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Jan. 4, 1935 – June 24, 2013

Jack Drummer, a longtime Buffalo artist whose dark and gritty paintings are in the collections of the Burchfield Penney Art Center, the Albright-Knox Art Gallery and the Whitney Museum of American Art, died Monday night after a long illness. He was 78.

The Buffalo native, known for the paintings he created from rubber, rocks and other unconventional materials, was an uncompromising figure who eschewed the local and national art scenes in order to focus on his own work.

“He did what he wanted to do,” said Jamie Moses, a longtime friend of Mr. Drummer and publisher of Artvoice. “He was uncompromising, 100 percent uncompromising. He could not be influenced by friends, people, conversations or anything. He did what he liked.”

John E. Drummer, known to his friends and admirers as Jack, was born in Buffalo in 1935. According to Moses, Mr. Drummer attended Canisius High School and Canisius College, majoring in Latin and philosophy. Along with fellow artists Wes Olmsted, Ben Perrone and others, he mounted a well-received exhibition in the courtyard of his house on Delaware Avenue and Allen Street during the first years of the Allentown Art Festival in order to counterbalance the commercial nature of the festival.

In the mid-1950s, Mr. Drummer moved to New York City, where he opened a restaurant, Potpourri, in Greenwich Village. His art career quickly blossomed in New York, and he was featured in several exhibitions in the Martha Jackson Gallery, at the Whitney and elsewhere. A 1962 solo exhibition of his abstract work in the Gordon Gallery received an ecstatic review in the New York Times, proclaiming his arrival on the scene.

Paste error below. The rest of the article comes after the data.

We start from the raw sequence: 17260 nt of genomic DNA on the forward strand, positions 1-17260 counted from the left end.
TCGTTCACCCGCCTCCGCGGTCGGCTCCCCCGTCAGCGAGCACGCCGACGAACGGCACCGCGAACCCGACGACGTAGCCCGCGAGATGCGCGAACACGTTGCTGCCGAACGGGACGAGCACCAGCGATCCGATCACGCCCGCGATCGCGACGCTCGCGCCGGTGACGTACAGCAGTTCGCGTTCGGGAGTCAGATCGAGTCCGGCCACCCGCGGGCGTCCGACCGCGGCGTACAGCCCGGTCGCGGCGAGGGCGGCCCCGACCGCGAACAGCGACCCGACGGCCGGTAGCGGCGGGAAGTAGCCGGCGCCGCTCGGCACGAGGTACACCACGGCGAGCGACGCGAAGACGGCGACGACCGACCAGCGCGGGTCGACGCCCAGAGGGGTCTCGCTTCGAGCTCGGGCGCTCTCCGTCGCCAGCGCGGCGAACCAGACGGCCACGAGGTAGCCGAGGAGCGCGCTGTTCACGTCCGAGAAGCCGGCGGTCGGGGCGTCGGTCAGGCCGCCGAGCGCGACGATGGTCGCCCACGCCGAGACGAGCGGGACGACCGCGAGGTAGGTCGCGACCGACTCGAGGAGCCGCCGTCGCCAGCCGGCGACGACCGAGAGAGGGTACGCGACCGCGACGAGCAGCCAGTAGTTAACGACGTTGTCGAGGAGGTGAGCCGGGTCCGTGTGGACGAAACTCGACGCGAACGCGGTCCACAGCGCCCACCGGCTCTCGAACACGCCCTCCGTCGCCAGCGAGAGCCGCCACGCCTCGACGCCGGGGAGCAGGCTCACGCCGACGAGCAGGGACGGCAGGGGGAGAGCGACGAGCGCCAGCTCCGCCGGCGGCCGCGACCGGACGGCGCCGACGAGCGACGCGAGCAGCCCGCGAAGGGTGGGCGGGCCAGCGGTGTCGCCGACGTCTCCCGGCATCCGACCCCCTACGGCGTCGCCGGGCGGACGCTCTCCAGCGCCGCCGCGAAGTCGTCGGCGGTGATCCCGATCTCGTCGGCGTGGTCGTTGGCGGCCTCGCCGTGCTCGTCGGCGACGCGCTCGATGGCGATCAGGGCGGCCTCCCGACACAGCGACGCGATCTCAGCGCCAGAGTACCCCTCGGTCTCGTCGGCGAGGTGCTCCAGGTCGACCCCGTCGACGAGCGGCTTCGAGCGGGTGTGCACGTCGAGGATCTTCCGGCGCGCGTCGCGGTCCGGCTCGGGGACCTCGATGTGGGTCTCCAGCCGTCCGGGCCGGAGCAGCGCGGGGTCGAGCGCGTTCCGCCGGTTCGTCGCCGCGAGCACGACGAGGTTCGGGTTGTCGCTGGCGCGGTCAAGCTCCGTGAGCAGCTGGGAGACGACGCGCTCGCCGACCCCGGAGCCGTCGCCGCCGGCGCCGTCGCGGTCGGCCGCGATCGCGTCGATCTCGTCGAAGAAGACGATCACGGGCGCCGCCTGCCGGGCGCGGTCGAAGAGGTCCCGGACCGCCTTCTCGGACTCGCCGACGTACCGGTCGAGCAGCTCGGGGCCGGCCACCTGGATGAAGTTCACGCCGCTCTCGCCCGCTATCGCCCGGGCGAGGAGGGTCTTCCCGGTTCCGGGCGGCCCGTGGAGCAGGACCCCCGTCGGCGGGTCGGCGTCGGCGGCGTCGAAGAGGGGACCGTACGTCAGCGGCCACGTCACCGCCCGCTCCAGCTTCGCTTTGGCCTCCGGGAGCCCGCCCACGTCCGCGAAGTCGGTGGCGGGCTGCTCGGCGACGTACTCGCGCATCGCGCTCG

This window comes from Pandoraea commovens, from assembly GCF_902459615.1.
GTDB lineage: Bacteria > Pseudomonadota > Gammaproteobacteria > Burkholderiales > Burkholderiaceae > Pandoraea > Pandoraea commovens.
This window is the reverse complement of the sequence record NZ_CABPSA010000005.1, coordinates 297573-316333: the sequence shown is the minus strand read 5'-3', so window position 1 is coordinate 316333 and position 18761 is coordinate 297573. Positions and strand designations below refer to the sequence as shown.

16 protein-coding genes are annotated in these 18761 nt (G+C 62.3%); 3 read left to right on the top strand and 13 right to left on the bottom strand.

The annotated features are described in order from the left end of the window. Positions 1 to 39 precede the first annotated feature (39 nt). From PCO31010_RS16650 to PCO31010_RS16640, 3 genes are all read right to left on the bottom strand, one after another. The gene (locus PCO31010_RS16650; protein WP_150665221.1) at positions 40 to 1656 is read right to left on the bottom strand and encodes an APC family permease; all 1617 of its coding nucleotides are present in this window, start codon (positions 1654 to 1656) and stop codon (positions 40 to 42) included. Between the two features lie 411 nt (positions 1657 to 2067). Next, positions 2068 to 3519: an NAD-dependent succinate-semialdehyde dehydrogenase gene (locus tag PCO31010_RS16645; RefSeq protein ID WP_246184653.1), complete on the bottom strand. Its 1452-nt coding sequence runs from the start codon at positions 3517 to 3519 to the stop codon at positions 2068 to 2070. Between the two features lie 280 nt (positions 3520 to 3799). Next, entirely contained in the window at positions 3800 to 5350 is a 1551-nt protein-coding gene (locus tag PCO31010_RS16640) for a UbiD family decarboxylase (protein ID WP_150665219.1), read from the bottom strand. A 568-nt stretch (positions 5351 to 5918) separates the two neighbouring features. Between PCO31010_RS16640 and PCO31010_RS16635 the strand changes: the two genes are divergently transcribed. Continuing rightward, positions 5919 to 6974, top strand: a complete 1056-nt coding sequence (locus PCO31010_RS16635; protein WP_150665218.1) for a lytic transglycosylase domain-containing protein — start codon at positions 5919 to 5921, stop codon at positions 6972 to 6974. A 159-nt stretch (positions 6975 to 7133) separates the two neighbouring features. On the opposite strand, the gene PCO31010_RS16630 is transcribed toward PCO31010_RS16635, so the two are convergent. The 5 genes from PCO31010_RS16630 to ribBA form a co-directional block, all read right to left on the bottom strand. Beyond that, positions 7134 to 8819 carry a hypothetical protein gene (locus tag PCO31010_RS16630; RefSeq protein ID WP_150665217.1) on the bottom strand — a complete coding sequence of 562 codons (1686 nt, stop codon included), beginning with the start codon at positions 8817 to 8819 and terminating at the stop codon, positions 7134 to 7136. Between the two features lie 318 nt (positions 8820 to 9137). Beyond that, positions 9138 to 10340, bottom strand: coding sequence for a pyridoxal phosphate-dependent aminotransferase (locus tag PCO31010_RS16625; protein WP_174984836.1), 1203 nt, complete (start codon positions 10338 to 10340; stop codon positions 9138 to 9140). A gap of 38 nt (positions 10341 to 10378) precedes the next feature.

“These constructions, which like so much modern art occupy a new area between sculpture and painting, seem to compress vast deserts of time by showing its effects, and will doubtless lead the overeducated to hieratic comparisons with ancient arts,” art critic Brian O’Doherty wrote of Mr. Drummer’s paintings. “Mottled and striated, they mutate through charred experiences of heat and fire, through verdigris landscapes that seem to have been lifted from watery graveyards, to subtle erosions and moltings that look as if the artist had aided their transformation over years.”

According to an oft-repeated story that has become something of a legend, Mr. Drummer was so uncomfortable with the adulation he was receiving in the press – perhaps fearing it would be a corrupting influence on his work – that he abruptly left New York. He spent the next 20 years living in California and Hawaii, where he worked in a pineapple factory, before returning east in the early 1980s.

At Moses’ suggestion, he came back to Buffalo in 1985 and later moved into the first floor of a former Connecticut Street creamery that was his enclave for most of the rest of his life.

In the 1980s, Mr. Drummer’s friend Bill Baker recalled, the cash-strapped artist would drive around to lots on Buffalo’s East Side to pick up rubber and other raw materials that he would use to create work for the next 30 years.

In the summer months, Mr. Drummer could often be found sitting on a chair outside his studio, reading the newspaper or chatting with other neighborhood characters. His gritty first-floor space, with a wood stove in the center, a salvaged canoe in the corner and newspapers and magazines scattered around, was filled with dozens of dusty canvases from the past 30 years. The paintings have since been moved to a secure space, Moses said.

He continued to work even as his health deteriorated in recent years and his work was included in the regional exhibition Beyond/In Western New York in 2007. According to Burchfield Penney Associate Director Scott Propeack, an admirer of Mr. Drummer’s work, he refused to attend the opening in a characteristic bout of obstinacy. To Propeack and other acquaintances, Mr. Drummer embodied “the classic idea of the artist as an independent person who was going to do what he wanted.”

Over the years, in his dealings with local artists, curators and others, Mr. Drummer developed a reputation for irascibility. But that reputation, Moses suggested, wasn’t entirely deserved.

“He liked certain people and admired them, musicians like Ornette Coleman and certain painters,” Moses said. “He liked people who were one-of-a-kind, like he was.”

– Colin Dabkowski